independent

bookReview: Beyond Doer and Done to: Recognition Theory, Intersubjectivity and the Third

Jessica Benjamin
Routledge, 2017

288pp

Reviewer Brad McLean

Trained as a journalist long before becoming a therapist, it took me many years to shake loose my negativity towards modern psychoanalytic writing. However as time went on and my psychoanalytic reading hours grew, I discovered something new and very exciting that my binary of good and bad writing had previously prevented me from observing. As complex as it might be, when modern analytic writing is good it can mimic some of the processes of analysis itself. Good psychoanalytic writing makes my mind move about, rendering images and evoking associations that float up between the words and the lines of the writing and into my awareness, acting as a springboard to a deeper level of engagement. What I thought was a distraction was actually a kind of magical enrichment, in that the writer is working with the reader on many levels, making the reading itself both personal and interpersonal at the same time.

Jessica Benjamin’s most recent book Beyond Doer and Done to – Recognition Theory, Intersubjectivity and the Third (Routledge, 2017) is an excellent case in point. Considered a ground-breaking Psychoanalytic academic and practitioner, Benjamin is one of the most significant psychoanalytic thinkers of the modern era. Her influence, along with that of her peers, altered the course of psychoanalytic theory and practice, and recalibrated the psychoanalytic domain in profound ways that have become standard today.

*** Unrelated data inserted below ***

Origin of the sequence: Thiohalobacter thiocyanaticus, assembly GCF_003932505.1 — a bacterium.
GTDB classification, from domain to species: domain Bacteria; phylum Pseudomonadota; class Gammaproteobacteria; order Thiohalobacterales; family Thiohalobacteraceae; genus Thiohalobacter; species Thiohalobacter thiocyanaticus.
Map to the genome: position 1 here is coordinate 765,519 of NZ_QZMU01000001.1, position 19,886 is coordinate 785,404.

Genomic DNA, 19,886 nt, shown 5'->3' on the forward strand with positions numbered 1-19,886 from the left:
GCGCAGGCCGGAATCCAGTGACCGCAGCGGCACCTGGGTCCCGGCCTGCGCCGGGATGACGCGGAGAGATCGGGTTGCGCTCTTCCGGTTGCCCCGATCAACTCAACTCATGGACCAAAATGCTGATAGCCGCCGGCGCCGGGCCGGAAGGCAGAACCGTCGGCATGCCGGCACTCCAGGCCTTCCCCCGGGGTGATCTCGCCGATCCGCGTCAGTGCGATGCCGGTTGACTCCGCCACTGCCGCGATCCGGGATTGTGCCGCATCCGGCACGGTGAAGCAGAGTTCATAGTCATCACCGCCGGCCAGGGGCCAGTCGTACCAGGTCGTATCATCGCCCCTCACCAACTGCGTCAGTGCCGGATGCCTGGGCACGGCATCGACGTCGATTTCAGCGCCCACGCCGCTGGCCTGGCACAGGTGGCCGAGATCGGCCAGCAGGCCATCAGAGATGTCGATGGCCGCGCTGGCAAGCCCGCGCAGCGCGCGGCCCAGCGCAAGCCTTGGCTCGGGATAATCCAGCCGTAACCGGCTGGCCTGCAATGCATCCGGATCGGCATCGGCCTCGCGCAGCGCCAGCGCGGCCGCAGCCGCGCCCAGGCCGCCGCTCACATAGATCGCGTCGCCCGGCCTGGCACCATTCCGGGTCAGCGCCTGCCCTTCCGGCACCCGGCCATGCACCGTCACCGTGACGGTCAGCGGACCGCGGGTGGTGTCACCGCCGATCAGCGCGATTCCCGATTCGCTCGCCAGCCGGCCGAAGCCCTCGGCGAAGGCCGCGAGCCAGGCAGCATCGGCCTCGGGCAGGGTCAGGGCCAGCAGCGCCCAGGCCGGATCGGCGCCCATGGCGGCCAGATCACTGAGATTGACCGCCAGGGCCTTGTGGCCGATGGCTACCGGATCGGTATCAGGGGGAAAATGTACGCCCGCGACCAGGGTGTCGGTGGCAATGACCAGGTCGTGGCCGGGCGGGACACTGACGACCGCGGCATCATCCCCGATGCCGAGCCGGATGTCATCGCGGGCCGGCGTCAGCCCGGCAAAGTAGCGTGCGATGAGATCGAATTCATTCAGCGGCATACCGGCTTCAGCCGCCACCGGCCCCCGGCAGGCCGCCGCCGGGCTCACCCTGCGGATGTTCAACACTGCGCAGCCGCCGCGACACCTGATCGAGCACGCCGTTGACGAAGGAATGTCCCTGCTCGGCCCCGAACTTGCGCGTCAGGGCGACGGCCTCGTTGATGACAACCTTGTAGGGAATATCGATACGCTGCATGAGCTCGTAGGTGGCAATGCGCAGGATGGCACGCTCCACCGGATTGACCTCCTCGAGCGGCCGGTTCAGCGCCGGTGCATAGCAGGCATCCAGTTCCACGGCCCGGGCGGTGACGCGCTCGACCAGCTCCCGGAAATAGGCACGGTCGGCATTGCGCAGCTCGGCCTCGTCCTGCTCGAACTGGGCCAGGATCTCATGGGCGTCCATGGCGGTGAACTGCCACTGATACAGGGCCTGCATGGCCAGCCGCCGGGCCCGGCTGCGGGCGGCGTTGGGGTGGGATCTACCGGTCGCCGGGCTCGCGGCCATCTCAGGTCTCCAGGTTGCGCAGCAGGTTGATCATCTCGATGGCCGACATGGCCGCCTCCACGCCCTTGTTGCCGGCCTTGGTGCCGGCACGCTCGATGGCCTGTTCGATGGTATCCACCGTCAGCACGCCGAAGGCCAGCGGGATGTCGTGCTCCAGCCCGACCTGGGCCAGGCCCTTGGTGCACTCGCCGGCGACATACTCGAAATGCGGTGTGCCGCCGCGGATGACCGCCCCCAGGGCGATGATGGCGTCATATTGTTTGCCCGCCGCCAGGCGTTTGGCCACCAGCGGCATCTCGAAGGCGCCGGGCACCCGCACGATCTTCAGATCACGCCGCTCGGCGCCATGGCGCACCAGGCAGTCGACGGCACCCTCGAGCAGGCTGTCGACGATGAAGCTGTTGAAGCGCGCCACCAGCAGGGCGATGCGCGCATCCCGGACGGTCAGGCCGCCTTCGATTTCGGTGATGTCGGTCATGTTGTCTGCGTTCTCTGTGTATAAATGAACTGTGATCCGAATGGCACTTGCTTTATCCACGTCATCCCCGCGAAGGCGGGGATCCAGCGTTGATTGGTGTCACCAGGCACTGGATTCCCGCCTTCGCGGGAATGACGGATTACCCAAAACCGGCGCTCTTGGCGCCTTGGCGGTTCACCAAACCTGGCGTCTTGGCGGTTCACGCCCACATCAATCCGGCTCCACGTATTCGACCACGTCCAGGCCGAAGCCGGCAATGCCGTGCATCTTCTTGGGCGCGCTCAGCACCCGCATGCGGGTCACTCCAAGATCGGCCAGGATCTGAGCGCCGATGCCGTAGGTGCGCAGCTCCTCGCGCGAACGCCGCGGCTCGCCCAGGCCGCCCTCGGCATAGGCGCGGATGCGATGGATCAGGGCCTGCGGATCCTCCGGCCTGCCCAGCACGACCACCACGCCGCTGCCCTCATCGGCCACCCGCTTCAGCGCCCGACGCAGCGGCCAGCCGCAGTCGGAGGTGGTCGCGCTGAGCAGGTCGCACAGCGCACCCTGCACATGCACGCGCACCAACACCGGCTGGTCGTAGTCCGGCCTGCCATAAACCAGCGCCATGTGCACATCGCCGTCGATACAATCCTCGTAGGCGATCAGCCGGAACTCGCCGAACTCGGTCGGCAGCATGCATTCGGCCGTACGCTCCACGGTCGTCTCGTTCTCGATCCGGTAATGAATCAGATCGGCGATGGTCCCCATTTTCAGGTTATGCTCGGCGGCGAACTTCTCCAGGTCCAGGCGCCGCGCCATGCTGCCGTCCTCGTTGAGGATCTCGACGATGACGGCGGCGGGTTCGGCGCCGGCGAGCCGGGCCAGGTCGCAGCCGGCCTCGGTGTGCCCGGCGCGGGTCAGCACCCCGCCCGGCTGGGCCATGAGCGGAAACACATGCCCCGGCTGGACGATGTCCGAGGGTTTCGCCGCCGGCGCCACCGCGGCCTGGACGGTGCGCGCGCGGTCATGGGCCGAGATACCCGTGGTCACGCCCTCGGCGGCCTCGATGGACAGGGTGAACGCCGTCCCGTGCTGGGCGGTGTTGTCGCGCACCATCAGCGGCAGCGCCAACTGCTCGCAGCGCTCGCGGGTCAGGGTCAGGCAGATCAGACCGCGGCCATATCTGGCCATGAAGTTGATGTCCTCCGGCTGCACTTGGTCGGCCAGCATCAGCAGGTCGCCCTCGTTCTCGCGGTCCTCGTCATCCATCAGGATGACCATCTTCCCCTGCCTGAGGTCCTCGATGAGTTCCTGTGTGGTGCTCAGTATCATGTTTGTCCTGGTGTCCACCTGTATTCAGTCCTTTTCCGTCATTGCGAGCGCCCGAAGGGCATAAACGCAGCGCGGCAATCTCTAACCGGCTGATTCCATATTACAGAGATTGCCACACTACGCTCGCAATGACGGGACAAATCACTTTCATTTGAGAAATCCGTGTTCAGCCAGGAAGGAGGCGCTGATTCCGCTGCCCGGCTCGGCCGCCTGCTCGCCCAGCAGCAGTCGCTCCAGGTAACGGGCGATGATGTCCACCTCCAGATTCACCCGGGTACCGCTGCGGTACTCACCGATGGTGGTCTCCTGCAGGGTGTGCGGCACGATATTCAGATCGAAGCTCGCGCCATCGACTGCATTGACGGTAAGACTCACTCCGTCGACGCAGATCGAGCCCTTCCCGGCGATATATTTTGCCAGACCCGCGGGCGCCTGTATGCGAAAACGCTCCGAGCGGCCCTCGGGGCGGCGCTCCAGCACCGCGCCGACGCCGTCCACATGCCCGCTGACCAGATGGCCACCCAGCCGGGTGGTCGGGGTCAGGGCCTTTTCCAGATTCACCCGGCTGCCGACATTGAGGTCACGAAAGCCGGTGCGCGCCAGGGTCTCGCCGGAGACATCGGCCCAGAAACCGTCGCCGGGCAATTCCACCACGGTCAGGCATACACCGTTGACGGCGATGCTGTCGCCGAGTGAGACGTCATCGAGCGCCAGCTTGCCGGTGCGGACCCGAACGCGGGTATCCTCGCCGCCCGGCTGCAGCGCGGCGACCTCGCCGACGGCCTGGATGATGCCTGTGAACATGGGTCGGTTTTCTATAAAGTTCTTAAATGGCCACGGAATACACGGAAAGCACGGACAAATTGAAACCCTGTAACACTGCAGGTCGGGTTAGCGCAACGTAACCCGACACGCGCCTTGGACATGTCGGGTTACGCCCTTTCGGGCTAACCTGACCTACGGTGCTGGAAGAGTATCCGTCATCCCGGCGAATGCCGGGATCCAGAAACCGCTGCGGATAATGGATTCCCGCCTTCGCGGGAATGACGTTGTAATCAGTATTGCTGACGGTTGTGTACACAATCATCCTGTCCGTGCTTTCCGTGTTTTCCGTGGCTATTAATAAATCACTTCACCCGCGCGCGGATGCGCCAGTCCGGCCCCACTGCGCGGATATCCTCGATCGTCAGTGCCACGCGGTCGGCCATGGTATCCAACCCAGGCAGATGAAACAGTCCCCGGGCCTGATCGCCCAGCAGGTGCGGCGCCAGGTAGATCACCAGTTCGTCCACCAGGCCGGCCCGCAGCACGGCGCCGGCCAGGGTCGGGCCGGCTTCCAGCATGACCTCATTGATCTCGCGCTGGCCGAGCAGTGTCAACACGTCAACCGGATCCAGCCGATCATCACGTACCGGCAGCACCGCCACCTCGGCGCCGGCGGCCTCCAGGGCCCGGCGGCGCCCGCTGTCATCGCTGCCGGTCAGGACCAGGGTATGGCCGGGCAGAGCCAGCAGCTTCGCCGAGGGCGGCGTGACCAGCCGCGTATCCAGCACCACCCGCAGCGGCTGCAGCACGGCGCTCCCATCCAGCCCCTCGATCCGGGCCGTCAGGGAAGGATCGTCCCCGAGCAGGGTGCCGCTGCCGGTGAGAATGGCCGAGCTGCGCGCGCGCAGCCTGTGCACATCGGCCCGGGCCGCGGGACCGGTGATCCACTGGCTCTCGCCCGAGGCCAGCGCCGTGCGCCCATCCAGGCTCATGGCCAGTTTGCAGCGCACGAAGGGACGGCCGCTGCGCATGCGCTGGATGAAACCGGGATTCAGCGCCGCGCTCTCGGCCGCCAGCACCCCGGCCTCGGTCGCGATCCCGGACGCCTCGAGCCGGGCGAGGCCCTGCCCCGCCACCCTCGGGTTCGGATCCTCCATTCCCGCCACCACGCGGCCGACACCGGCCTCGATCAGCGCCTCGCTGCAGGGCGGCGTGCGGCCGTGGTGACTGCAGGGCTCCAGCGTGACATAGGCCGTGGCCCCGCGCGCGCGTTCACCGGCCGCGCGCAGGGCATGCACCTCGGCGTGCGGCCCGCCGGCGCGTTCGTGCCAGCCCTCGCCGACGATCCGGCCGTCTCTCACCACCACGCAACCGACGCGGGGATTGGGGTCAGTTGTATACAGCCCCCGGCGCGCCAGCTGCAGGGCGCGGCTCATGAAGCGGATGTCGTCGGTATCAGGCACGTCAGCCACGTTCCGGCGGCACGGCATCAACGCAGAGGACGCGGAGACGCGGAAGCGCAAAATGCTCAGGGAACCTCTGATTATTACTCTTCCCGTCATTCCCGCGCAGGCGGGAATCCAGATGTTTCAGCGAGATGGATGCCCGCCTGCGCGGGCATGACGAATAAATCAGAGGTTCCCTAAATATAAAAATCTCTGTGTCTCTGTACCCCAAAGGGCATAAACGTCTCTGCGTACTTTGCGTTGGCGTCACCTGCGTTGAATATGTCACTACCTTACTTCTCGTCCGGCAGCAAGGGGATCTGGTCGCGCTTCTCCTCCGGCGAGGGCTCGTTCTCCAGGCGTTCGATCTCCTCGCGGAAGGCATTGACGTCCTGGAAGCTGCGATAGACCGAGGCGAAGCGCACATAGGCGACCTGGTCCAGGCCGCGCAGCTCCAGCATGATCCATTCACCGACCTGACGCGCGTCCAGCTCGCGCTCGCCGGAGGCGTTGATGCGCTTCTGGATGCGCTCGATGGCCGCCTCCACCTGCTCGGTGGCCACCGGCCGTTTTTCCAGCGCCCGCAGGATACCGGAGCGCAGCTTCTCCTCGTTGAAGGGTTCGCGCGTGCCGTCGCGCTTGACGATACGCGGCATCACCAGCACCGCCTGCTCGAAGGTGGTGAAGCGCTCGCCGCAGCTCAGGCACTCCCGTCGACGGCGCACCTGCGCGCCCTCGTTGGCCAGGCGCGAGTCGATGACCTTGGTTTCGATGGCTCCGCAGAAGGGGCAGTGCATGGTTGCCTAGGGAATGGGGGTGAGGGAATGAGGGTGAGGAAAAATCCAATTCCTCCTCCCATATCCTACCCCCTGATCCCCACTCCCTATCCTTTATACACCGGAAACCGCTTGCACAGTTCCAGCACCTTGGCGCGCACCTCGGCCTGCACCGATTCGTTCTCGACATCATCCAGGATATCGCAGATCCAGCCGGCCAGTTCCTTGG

To get a concrete sense of Dr Benjamin’s influence on psychoanalytic theory and discourse, I highlight that her 2004 paper, Beyond doer and done to: An intersubjective view of thirdness (Benjamin, 2004: 5-46), which the title of the book being reviewed here references, ranks as number eight on the list of most popular articles on the Psychoanalytic Electronic Publishing (PEP) website (a spot on a list otherwise featuring only Winnicott, Klein, Bion, Kohut and Ogden). The same paper is ranked fifth in the list of most cited psychoanalytic journal articles. Her latest book covers diverse and complex territory including the paradox of play and enactments, sex (excess, affect and gender complementarity), mutual recognition, responsibility, vulnerability and the analyst’s surrender to chance.

Underpinning the book is Benjamin’s theory of intersubjective psychoanalysis, which is based on the concept of recognition. As she puts it in the introduction to the book, this position has emerged from the study of early development and the practice of relational psychoanalysis and ‘… aims to integrate thinking about the mutuality and bi-directionality of relationships in both the analytic and developmental process of change’ (Benjamin, 2017, p.1).